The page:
Ken Kelly, Artist Who Created Kiss’ ‘Destroyer’ and ‘Love Gun’ Covers, Dead at 76
Ken Kelly, the fantasy artist who created the iconic album covers for Kiss’ Destroyer and Love Gun, has died at the age of 76.
No cause of death was announced. Members of Kiss turned to social media Saturday to pay tribute to the veteran comic book artist who painted two of their most memorable images in the Rock Hall-inducted act’s iconography.
Gene Simmons tweeted Saturday, “Sad to find out Ken Kelly, who painted our Destroyer album cover passed away. A kind and beloved gentleman. Rest In Peace.”
Former Kiss drummer Peter Criss wrote on his website, “I am heartbroken to hear of the passing of my dear friend Ken Kelly. He was an amazing man and talent. A gentle, kind, funny honorable man. A man of integrity and grace. I loved him so much. His art work graced the cover of two of our iconic albums. He brought out the super heros in us. He will live on through his incredible work.”
Kelly, the nephew of legendary fantasy artist Frank Frazetta, learned under his uncle at Frazetta’s studio. While working as a cover artist for horror comics like Eerie and Creepy, Kelly’s art caught Kiss’ attention; as Kelly told Print in 2018, they originally sought Frazetta to make the Destroyer cover, but when he was unavailable, Kelly got the job, despite having never heard the band’s music.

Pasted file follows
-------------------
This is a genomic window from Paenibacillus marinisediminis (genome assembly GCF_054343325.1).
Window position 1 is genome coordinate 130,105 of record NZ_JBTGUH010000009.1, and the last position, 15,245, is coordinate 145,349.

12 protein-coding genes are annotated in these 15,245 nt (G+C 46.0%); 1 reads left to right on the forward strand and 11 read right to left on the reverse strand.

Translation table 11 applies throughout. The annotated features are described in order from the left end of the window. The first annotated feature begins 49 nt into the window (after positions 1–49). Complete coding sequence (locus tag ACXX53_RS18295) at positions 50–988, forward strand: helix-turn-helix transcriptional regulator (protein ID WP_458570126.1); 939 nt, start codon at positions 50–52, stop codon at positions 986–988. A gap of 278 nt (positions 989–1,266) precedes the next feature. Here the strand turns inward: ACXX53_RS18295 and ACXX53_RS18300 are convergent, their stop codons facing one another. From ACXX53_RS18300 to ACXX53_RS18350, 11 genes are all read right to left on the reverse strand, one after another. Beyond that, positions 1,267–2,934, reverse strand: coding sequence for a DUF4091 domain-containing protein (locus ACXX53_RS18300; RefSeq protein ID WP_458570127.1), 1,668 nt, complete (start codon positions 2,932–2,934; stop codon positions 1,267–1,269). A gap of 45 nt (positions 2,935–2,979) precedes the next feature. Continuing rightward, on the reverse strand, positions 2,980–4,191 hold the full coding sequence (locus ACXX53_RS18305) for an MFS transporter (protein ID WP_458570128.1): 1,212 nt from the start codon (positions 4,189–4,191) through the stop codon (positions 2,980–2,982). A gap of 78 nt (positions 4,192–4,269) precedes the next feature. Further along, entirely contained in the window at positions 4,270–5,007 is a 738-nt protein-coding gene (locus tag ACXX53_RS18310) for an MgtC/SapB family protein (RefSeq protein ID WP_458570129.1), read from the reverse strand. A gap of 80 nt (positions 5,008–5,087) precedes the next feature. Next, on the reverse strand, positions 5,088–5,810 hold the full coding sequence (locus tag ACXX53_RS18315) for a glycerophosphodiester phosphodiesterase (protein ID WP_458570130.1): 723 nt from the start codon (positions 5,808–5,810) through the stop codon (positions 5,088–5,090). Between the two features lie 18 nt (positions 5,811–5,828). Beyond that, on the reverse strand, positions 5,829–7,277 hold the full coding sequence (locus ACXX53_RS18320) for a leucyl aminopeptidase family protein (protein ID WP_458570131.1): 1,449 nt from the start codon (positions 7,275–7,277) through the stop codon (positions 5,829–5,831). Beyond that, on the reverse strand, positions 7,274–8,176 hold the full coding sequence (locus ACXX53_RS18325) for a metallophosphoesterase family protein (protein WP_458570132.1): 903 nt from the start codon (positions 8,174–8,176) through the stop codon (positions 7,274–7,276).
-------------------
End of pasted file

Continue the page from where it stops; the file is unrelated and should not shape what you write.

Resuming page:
Kelly’s original version of the Destroyer cover — showing the band bursting out of a destroyed city on fire — was rejected by the record label. “They thought it was too violent,” Kelly said. “It was 1975, and they didn’t want to launch such a large project with such a negative cover. I thought my career was over. That was one of the heaviest blows I’ve ever received.” However, within a month, Kelly presented a modified version of the painting, with Kiss leaping atop a pile of rubble, that ultimately became the album’s famed cover. (The 35th anniversary “Resurrected” reissue of Destroyer featured Kelly’s original artwork, and as he later note, he was paid twice for the job.)
Paul Stanley tweeted Saturday, “A moment to remember the great Ken Kelly. His fantasy art captured the larger than life image of KISS perfectly. Rest In Peace.”
Kelly was next recruited to create the cover of Kiss’ next album Love Gun — using his wife as the model for the face-painted women on the cover alongside the band — and later became a fixture at Kiss fan conventions. In addition to his countless works in the fantasy art realm with book jackets, toy packaging and video games, Kelly later made album covers for Rainbow (1976’s Rising), Ace Frehley, Coheed & Cambria and the metal band Manowar, which had a long collaboration with Kelly that spanned six LPs.
“Deeply saddened by the passing of the great Ken Kelly,” Manowar bassist Joey DeMaio said in a statement. “He was a giant and will live forever through his art and the memories he left with those who got to know him. I will never forget our years together. Condolences to his family. RIP, Ken. Valhalla awaits you.”